First, your can audit your account and remove all the exploitable material from your account. Update your scripts/applications to latest available releases. Keep on changing your passwords on regular intervals.

1- Immediately change FTP password of your effected account to a stronger one. Make sure all passwords are mix of alpha-numeric and not a dictionary word. Just because you thought of a difficult word from dictionary does not make you safe.
You may refer to: http://www.pctools.com/guides/password/

2- First thing you need to do is check all vendor/developer sites for ALL web scripts/applications used in your account for any update including any mod you may be using in any web application. If you are using any open source web application, that may be the prime suspect. However, you must check all and keep them upto date. Check the database on www.secunia.com for any known exploits released in public.

3- Once you have verified that 100% of scripts are latest stable, you will need to go through all files of your account and make sure none is uploaded by hackers before you audited or left by you from an old install of an application. There may be files in folders you would never imagine. You can use ftp or cpanel file manager to go through all files under public_html and compare them with your local copy. [You should always maintain a local copy for this comparison as well as backup]

4- The MySQL database access to all web application should be using separate db users. Do not ever use your main account user/pass for it. Your main user/pass should never be stored in any file in your account.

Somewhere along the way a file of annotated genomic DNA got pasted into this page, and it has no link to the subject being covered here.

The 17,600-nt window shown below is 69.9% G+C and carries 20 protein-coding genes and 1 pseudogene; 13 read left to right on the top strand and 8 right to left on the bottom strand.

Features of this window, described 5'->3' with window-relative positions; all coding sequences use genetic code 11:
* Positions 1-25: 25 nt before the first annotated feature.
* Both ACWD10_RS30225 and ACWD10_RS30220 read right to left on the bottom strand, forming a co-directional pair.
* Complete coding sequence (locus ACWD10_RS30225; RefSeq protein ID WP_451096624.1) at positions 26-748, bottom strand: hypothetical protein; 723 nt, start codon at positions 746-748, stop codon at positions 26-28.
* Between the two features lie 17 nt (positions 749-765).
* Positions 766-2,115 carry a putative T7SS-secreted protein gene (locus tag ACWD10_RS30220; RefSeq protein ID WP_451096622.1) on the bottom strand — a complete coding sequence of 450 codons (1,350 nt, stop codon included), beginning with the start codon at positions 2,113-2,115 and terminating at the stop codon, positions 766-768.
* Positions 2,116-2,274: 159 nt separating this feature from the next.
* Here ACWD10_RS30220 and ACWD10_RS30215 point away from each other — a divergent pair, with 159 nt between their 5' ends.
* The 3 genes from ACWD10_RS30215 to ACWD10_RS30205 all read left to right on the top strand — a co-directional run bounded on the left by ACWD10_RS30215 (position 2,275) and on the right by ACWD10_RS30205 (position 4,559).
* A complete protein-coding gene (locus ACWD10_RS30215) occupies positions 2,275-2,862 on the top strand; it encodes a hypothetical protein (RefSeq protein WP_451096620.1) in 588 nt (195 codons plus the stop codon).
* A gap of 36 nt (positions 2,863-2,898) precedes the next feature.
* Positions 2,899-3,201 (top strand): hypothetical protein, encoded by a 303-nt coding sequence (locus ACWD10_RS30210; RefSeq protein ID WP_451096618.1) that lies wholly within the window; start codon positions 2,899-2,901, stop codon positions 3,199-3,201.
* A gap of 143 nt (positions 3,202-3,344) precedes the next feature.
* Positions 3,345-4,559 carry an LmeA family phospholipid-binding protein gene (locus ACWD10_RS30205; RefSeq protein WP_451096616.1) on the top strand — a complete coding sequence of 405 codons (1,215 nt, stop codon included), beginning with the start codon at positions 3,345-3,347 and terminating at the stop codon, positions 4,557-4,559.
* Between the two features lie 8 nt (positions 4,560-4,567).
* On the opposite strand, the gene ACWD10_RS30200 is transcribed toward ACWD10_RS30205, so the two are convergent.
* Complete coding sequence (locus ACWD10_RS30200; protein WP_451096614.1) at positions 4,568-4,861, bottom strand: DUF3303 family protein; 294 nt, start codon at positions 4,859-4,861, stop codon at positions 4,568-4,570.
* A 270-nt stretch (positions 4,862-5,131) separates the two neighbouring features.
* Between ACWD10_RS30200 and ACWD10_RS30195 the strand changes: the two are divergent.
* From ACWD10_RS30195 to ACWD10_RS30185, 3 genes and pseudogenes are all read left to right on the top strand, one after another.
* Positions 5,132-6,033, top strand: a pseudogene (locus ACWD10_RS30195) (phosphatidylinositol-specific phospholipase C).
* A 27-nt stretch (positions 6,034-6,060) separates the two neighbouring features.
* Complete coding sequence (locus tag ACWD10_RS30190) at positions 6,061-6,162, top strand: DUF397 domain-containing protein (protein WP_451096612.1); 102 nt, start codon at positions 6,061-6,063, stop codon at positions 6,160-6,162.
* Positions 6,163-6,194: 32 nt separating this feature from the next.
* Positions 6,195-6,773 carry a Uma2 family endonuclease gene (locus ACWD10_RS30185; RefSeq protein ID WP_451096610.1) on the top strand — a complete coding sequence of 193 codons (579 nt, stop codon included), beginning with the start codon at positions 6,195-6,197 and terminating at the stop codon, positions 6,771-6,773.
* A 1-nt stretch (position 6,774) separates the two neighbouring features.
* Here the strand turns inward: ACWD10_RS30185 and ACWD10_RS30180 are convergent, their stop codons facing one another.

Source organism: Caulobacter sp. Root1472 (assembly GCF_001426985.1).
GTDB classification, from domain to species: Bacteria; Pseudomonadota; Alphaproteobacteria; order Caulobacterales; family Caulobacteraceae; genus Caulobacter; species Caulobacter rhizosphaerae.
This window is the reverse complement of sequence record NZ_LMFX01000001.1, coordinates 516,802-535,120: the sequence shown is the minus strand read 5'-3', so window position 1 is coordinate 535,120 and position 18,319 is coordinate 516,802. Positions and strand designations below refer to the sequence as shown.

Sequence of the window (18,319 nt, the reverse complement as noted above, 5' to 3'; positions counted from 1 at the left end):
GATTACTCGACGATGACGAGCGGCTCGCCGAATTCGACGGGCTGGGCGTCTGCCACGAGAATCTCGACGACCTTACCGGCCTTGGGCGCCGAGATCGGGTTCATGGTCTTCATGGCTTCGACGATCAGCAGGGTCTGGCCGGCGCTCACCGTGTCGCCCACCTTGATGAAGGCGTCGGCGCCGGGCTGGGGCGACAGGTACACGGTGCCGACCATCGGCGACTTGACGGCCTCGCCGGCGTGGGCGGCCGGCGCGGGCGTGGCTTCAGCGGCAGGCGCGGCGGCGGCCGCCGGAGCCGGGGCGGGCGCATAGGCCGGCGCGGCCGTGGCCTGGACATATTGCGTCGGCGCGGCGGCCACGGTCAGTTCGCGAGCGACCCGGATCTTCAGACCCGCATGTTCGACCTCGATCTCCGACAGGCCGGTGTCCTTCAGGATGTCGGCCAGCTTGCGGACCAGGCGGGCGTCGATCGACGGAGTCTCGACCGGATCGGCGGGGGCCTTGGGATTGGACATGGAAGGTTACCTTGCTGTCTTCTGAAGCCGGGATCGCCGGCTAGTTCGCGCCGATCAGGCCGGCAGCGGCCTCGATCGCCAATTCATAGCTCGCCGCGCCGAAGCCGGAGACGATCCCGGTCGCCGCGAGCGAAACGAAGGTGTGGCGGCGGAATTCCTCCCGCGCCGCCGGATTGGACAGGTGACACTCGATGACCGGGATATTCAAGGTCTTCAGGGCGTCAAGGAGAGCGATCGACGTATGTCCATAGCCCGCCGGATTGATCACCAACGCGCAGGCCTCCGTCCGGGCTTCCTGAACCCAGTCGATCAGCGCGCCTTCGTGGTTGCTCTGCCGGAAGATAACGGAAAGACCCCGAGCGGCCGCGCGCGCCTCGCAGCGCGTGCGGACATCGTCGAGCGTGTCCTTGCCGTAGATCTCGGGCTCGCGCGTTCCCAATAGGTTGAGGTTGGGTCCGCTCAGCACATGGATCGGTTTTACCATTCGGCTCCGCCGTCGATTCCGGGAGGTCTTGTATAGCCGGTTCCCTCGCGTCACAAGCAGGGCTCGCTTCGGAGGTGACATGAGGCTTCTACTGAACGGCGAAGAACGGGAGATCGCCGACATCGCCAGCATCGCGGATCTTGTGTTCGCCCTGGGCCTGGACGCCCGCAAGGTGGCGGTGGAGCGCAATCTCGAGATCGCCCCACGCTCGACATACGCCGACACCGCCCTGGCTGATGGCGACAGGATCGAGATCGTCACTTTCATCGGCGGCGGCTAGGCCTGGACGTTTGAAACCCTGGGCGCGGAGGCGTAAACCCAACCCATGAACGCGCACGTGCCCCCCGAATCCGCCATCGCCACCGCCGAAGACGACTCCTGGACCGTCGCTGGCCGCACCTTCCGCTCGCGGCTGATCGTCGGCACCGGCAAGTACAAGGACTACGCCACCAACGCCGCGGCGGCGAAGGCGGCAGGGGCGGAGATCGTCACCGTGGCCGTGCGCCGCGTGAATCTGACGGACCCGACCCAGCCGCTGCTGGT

5- In your control panel, activate archive option of your web logs in Raw Log Manager. This will give you the opportunity to check how the hacker exploited one of the scripts. Otherwise all raw logs are cleared after generating stats. If you have already been hacked, its too late now but you can archive the logs for future attacks.

6- If you have customized a web application with a mod, make sure it is also latest stable. Many popular web application may be stable but one of the addon mods are exploitable, which may not be maintained any more.

7- If you have written some code yourself, make sure all input variables are sanitised (checked for valid data before using it). Otherwise a single line of bad code can give access to your entire account. The usual blunder is to include a file based on user input. Again, make sure all input to a script is checked for valid data. All exploits are based on input data. If your site does not take any input, you are 100% safe from web exploits, i.e. if you run 100% static html site with no script whatsoever anywhere in your account.

8- If your site has been running fine for years, it does not mean there were no security holes in it. It actually means that exploit was unknown or you were lucky that no one exploited it before.

9- Contact your developer if any to conduct a thorough audit of your account to remove any vulnerable scripts.

10- Use SFTP instead of normal FTP to upload files to your account.

11- Keep your antivirus updated and regularly check your computer for malicious iframe codes and other viruses.

12- Always download plugins and theme from the author’s website only or from the reliable source. Be careful while downloading from third party website. Some bloggers downloading paid themes from rapidshare and other file hosting websites for free. My suggestion is to use legal theme as you won’t know the codes inside the theme.

13- Make sure you have set the right permission for all your directories and especially .htaccess file. If your .htaccess file is writable then there is a very good chance that your website will get hacked sooner or later.

Anyone who writes web application code, should be familiar with security. I found this book in my local Library particularly on php: http://www.oreilly.com/catalog/phpsec/ I recommend it to all. It covers all apects of vulnerabilities found today in web applications. Found this site as well from the book: http://phpsec.org

14. If your website has been hacked recently, contact us to change  your main hosting account's password and create a ticket for this requests.